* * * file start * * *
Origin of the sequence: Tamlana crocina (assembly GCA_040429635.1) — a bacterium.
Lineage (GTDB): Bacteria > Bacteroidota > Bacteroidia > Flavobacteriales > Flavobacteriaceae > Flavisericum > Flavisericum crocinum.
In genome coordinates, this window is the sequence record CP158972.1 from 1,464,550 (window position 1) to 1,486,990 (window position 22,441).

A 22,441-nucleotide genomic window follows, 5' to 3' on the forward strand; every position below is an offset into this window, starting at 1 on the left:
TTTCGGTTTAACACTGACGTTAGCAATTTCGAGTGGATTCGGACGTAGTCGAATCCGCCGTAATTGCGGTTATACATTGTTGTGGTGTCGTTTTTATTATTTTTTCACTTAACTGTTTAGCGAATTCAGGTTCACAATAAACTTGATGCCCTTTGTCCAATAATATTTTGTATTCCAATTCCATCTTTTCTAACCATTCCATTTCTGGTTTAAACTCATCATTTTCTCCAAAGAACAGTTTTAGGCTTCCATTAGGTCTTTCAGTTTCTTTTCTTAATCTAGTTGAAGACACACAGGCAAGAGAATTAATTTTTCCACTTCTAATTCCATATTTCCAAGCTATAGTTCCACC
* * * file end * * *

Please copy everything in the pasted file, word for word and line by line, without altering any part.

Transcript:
Origin of the sequence: Tamlana crocina (assembly GCA_040429635.1) — a bacterium.
Lineage (GTDB): Bacteria > Bacteroidota > Bacteroidia > Flavobacteriales > Flavobacteriaceae > Flavisericum > Flavisericum crocinum.
In genome coordinates, this window is the sequence record CP158972.1 from 1,464,550 (window position 1) to 1,486,990 (window position 22,441).

A 22,441-nucleotide genomic window follows, 5' to 3' on the forward strand; every position below is an offset into this window, starting at 1 on the left:
TTTCGGTTTAACACTGACGTTAGCAATTTCGAGTGGATTCGGACGTAGTCGAATCCGCCGTAATTGCGGTTATACATTGTTGTGGTGTCGTTTTTATTATTTTTTCACTTAACTGTTTAGCGAATTCAGGTTCACAATAAACTTGATGCCCTTTGTCCAATAATATTTTGTATTCCAATTCCATCTTTTCTAACCATTCCATTTCTGGTTTAAACTCATCATTTTCTCCAAAGAACAGTTTTAGGCTTCCATTAGGTCTTTCAGTTTCTTTTCTTAATCTAGTTGAAGACACACAGGCAAGAGAATTAATTTTTCCACTTCTAATTCCATATTTCCAAGCTATAGTTCCACC